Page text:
Monday, April 13, 2009

Der Spreewald: Mehr als Gurken

We didn't get around to canoeing in the Spreewald last year, but Spring has overtaken Berlin in full force and we couldn't waste any time. As noted in the link above, the Spreewald is a forest-wetland preserve about an hour south of Berlin. Some of the current residents are descendants of the Sorbs/Wends, the Slavic tribes that originally settled the area and all the signs are in Deutsch and Wendish, houses are built in the traditional style, etc. I had heard that the Spreewald made for a nice day trip, but I had no idea how charming it was. The Spreewald is sort of Germany's take on Venice in that much of the area is made up of small channels, which are lined with adorable houses and hay stacks (I have a weak spot for nice haystacks) and the occasional restaurant. The Spreewald is also known for its pickles (which you can buy at most any grocery store in Germany) and let me just say that being able to canoe along on a perfect spring day and buy pickles right from our boat pretty much made the trip for me. The Spreewald is one of those places that has a lot of tourists, but is still quite charming. Most people tour the wetlands on a Kahn (punt) -- the cute boats pictured here -- which is powered by a sort-of Spreewaldish gondolero. One does feel somewhat virtuous paddling by them (and more entitled to the double-picnic day (breakfast and lunch), which we concluded with a typical Spreewald dinner of boiled potatoes, quark and linseed oil (better than it sounds) and some sort of local take on blood sausage with sauerkraut.

ps. Seven weeks to go and I've finally had a wedding nightmare. What does it say about me if I dreamed not that I lost my dress or that it rained or some other Perfect Day-ruining catastrophe, but that I forgot to make the chili for the rehearsal dinner. I realized the oversight the morning of so there was still plenty of time, but I was distressed that the flavors wouldn't have time to meld properly.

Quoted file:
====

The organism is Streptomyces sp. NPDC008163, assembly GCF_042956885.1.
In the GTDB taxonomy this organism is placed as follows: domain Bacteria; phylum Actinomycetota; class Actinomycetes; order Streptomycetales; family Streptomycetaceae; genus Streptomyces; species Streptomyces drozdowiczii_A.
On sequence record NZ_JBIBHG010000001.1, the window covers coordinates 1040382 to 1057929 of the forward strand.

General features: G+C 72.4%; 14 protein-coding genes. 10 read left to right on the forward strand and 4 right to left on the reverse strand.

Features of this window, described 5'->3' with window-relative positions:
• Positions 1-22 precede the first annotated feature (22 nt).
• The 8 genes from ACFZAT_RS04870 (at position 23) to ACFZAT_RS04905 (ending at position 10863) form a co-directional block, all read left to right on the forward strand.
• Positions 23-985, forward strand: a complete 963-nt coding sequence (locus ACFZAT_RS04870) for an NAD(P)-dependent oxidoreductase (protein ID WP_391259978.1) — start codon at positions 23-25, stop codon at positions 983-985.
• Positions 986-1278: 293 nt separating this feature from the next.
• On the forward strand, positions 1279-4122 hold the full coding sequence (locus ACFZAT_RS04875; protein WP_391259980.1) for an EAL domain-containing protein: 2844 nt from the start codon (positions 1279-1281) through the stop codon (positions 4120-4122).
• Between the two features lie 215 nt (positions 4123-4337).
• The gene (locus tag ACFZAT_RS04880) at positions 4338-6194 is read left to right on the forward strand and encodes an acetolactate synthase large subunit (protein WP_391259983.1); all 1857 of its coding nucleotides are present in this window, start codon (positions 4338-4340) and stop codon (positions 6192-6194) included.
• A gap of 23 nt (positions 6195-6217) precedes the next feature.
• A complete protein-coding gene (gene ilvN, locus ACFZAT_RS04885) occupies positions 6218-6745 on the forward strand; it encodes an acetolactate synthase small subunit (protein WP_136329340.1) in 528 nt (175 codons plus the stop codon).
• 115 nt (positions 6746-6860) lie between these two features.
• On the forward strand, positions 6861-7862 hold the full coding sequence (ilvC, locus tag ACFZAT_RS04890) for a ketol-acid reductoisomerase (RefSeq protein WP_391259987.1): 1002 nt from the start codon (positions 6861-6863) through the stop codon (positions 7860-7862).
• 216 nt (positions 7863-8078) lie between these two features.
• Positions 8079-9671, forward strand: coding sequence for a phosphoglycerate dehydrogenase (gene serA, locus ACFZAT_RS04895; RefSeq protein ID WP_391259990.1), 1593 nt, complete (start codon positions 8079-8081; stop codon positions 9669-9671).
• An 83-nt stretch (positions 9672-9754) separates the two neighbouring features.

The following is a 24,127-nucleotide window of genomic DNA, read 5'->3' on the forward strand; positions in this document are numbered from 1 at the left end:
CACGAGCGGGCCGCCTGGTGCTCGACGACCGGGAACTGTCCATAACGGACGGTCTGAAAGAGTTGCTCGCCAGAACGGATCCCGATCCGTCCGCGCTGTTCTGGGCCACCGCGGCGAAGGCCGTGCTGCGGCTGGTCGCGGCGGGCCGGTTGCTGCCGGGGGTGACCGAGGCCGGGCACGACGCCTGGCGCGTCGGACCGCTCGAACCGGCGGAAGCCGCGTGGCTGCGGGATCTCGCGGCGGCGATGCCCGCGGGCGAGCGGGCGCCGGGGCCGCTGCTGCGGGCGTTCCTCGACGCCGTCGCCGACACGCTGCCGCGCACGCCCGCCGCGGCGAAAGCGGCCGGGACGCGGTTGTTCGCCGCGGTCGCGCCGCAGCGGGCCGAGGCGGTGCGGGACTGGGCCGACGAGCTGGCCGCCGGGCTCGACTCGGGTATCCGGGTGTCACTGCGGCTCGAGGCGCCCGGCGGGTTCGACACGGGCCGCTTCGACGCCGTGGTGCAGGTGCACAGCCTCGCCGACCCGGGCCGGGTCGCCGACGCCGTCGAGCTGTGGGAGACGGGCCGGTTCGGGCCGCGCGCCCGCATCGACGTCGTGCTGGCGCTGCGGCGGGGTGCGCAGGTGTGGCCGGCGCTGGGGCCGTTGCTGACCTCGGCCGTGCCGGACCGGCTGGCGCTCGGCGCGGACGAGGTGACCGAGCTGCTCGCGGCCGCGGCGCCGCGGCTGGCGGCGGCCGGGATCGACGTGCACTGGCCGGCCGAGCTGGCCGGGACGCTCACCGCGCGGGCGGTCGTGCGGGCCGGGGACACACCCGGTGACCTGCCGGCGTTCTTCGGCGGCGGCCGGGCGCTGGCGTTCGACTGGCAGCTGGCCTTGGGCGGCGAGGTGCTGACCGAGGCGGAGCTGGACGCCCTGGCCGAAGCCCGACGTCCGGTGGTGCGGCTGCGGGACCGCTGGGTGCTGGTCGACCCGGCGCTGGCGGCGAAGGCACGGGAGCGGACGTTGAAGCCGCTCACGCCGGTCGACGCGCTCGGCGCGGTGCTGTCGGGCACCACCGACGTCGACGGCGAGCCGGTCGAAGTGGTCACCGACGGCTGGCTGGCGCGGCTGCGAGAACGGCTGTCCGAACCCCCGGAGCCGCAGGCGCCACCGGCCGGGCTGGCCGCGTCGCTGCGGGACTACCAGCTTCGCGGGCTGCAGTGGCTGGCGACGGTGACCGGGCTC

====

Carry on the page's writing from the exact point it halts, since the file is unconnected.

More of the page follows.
Friday, April 3, 2009

Die Deutsche Küche schlägt wieder zu!

It's not that I have anything against German cooking, it's just that I never get around to making it. Or I make something that is American to me (stew or roast chicken) but tastes German to mein Mann. But, this week I did a tasting for a potential new client that wants seasonal German food (why they think I am the person to make German food is beyond me, but...) and so I had no choice but to cook auf Deutsch. The potential client hails from the region of Hessen (you may be familiar with the Frankfurt airport). In my somewhat limited experience, Hesseners are all crazy for Grünesauce (Green Sauce), which is an herb sauce made from a blend of seven fresh herbs (don't even think of substituting something else or leaving one out!): borage, chervil, parsley, cress, chives, sorrel and salad burnet. The herbs are minced and combined with a bit of vinegar and mustard, a few hard-boiled egg yolks, and some minced onions, which are all mixed into something white (I used creme fraiche, but you can apparently also use mayonnaise, yogurt, sour cream, or quark). (Full disclosure: I'm fairly certain that this is one of those recipes for which there are as many versions are there are cooks - the herbs seem to be a set deal, but you can add minced pickle or capers, etc.) I've most commonly seen Grünesauce served with boiled potatoes or brisket (a more sophisticated version of that mayo-mustard mixture that my family always ate with our brisket), but I think you could serve it with most any meat or fish or veggie for that manner. But then again, I'm a heretical American and can never seem to think (or cook) inside the German box. With that spirit in mind, I decided to make deviled eggs with a Grünesauce filling. I trekked down to Frischeparadies (another one of these stores that is supposedly "the best" and where you can "find anything," which, in my experience mostly translates to fancy jarred sauces and overpriced mixed greens (though they do have (crazy expensive teeny jars of) vanilla extract), which is the only place I've been able to find all seven Grünesauce herbs. The herbs come in a very chic wrapping complete with a recipe for Grünesauce.
Alas, I couldn't take a picture of my finished eggs, but I can tell you that they were a big hit...which, in connection with a delicious (if I do say so myself) apple tart (such is seasonal cooking in Berlin at the beginning of April) and a few other delights, have resulted in a potential new client/job situation......details to come if it all works out...